The S.D.N.Y. and M.D. Fla. programs, while created with communication and transparency in mind, are still somewhat controversial initiatives.[19] The founder of StudentLoanJustice.org, an organization advocating for extensive changes for student loans, criticized the judicial programs as another layer of bureaucracy.[20] Another weakness in these reforms is that they almost entirely depend on the lenders’ willingness to negotiate.[21]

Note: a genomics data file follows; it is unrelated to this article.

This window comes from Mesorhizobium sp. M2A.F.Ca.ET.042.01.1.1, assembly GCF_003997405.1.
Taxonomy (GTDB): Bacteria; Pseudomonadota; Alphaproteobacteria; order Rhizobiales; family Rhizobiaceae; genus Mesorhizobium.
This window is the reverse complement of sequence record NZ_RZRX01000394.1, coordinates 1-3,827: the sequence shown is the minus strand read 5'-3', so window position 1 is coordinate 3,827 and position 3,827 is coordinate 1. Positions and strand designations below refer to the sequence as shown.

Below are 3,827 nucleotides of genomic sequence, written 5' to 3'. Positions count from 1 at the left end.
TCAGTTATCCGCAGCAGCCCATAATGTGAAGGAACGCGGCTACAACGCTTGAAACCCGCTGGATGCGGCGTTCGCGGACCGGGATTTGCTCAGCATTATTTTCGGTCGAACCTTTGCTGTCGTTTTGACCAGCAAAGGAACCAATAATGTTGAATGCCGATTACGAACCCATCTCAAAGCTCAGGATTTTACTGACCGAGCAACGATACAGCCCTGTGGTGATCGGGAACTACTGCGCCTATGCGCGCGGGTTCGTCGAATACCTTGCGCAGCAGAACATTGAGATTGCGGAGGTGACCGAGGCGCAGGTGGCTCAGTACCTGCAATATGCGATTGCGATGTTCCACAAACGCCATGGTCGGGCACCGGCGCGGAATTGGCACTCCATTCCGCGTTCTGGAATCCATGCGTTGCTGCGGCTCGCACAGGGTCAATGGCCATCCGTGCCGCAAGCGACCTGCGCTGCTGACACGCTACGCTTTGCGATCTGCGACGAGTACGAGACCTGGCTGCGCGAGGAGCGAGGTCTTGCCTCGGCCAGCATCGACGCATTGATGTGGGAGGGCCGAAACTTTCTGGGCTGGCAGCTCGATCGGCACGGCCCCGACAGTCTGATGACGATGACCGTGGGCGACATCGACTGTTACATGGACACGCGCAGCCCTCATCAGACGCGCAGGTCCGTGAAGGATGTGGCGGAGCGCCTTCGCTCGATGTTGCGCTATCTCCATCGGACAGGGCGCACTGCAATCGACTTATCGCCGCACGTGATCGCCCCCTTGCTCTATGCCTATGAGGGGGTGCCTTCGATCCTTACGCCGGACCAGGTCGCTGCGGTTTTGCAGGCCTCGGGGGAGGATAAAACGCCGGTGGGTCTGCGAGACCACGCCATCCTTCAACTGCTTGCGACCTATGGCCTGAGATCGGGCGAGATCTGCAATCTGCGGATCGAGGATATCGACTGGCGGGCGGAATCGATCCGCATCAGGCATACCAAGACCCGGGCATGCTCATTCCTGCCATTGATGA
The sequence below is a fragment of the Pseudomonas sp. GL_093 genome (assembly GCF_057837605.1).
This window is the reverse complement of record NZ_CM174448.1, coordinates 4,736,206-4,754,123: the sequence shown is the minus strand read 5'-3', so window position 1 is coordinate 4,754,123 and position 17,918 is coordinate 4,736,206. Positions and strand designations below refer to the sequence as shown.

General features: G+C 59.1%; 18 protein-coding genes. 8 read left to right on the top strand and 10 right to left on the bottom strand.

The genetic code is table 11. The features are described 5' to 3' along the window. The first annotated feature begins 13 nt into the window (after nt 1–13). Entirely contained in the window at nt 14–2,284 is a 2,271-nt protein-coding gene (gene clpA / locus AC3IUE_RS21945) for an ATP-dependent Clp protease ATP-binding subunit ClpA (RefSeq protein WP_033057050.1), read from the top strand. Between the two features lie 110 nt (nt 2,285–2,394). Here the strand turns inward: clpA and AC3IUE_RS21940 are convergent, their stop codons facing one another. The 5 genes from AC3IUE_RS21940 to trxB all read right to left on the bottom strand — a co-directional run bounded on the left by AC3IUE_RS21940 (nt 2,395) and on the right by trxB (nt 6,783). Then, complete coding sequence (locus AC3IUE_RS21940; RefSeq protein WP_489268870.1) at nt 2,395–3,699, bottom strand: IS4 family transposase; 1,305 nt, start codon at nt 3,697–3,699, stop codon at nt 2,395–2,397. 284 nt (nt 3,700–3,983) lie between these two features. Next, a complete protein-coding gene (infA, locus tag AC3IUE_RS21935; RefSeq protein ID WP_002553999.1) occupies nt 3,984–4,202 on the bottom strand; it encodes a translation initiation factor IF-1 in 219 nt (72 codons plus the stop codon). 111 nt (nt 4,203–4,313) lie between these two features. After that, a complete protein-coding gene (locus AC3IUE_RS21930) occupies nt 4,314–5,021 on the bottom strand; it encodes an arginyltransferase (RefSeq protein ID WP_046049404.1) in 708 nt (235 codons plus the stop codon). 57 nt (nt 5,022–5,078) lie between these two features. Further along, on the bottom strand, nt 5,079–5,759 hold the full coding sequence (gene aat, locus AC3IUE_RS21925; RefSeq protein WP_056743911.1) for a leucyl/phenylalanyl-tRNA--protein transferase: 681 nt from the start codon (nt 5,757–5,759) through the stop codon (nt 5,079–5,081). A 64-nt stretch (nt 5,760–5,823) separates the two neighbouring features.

As judges across the country grow more sympathetic to student borrowers[22], this trend begs the question of whether the legislature is a more appropriate institution to address the issue of student debt? In one sense, the bankruptcy judges are exercising their discretion and addressing a serious public policy issue before them.  Alternatively, courts are reactive in nature and traditionally are not the branch entrusted with policymaking. Federal judges are unelected officials which poses democratic accountability issues. While the student debt debate continues, Congress should consider setting lower interest rates for student loans. Creditors are entitled to a return on their loans but should not be grossly enriched off of higher education. Furthermore, Cook and Cass are correct in that a cultural shift needs to occur. Not everyone is suited for college and trades that are critical to society, such as plumbing or electric maintenance, should be treated as such by lawmakers. Lastly, in the current market, student borrowers need to be informed consumers and think critically when choosing an area of study and which institution to attend, if at all. There is likely no quick fix to the student loan crisis but a multifaceted solution involving judicial, legislative, and societal action will be necessary.